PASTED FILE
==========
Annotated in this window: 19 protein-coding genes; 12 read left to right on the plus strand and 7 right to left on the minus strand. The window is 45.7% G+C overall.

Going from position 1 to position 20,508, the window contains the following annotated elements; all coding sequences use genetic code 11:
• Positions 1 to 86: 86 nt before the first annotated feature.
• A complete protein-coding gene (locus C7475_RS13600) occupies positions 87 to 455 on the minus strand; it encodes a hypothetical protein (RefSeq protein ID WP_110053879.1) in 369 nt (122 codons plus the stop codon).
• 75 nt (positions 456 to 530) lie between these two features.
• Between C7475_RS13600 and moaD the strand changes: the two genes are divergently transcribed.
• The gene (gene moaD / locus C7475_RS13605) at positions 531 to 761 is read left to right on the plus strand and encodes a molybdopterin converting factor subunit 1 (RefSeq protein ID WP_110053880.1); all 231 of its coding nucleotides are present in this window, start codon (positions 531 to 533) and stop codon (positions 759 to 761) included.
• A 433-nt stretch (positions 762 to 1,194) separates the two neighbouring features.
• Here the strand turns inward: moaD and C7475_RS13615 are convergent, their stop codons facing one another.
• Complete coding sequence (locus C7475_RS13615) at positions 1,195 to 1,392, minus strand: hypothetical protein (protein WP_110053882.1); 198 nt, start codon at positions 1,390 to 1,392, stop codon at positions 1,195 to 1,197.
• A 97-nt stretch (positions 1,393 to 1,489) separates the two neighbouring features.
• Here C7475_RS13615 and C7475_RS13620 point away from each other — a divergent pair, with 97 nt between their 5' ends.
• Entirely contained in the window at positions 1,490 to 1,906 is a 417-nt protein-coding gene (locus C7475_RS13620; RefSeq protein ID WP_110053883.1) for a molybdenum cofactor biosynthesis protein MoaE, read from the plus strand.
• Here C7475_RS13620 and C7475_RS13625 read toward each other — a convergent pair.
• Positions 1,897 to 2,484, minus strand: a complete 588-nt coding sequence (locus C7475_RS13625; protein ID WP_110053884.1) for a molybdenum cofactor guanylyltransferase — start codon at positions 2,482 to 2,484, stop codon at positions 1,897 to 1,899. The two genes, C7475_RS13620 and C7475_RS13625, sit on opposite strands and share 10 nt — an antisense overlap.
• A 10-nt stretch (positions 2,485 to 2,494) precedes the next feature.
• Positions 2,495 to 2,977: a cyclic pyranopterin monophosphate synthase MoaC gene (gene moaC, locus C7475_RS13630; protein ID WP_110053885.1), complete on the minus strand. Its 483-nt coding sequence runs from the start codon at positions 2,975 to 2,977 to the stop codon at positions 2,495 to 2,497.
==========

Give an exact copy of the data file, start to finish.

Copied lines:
Annotated in this window: 19 protein-coding genes; 12 read left to right on the plus strand and 7 right to left on the minus strand. The window is 45.7% G+C overall.

Going from position 1 to position 20,508, the window contains the following annotated elements; all coding sequences use genetic code 11:
• Positions 1 to 86: 86 nt before the first annotated feature.
• A complete protein-coding gene (locus C7475_RS13600) occupies positions 87 to 455 on the minus strand; it encodes a hypothetical protein (RefSeq protein ID WP_110053879.1) in 369 nt (122 codons plus the stop codon).
• 75 nt (positions 456 to 530) lie between these two features.
• Between C7475_RS13600 and moaD the strand changes: the two genes are divergently transcribed.
• The gene (gene moaD / locus C7475_RS13605) at positions 531 to 761 is read left to right on the plus strand and encodes a molybdopterin converting factor subunit 1 (RefSeq protein ID WP_110053880.1); all 231 of its coding nucleotides are present in this window, start codon (positions 531 to 533) and stop codon (positions 759 to 761) included.
• A 433-nt stretch (positions 762 to 1,194) separates the two neighbouring features.
• Here the strand turns inward: moaD and C7475_RS13615 are convergent, their stop codons facing one another.
• Complete coding sequence (locus C7475_RS13615) at positions 1,195 to 1,392, minus strand: hypothetical protein (protein WP_110053882.1); 198 nt, start codon at positions 1,390 to 1,392, stop codon at positions 1,195 to 1,197.
• A 97-nt stretch (positions 1,393 to 1,489) separates the two neighbouring features.
• Here C7475_RS13615 and C7475_RS13620 point away from each other — a divergent pair, with 97 nt between their 5' ends.
• Entirely contained in the window at positions 1,490 to 1,906 is a 417-nt protein-coding gene (locus C7475_RS13620; RefSeq protein ID WP_110053883.1) for a molybdenum cofactor biosynthesis protein MoaE, read from the plus strand.
• Here C7475_RS13620 and C7475_RS13625 read toward each other — a convergent pair.
• Positions 1,897 to 2,484, minus strand: a complete 588-nt coding sequence (locus C7475_RS13625; protein ID WP_110053884.1) for a molybdenum cofactor guanylyltransferase — start codon at positions 2,482 to 2,484, stop codon at positions 1,897 to 1,899. The two genes, C7475_RS13620 and C7475_RS13625, sit on opposite strands and share 10 nt — an antisense overlap.
• A 10-nt stretch (positions 2,485 to 2,494) precedes the next feature.
• Positions 2,495 to 2,977: a cyclic pyranopterin monophosphate synthase MoaC gene (gene moaC, locus C7475_RS13630; protein ID WP_110053885.1), complete on the minus strand. Its 483-nt coding sequence runs from the start codon at positions 2,975 to 2,977 to the stop codon at positions 2,495 to 2,497.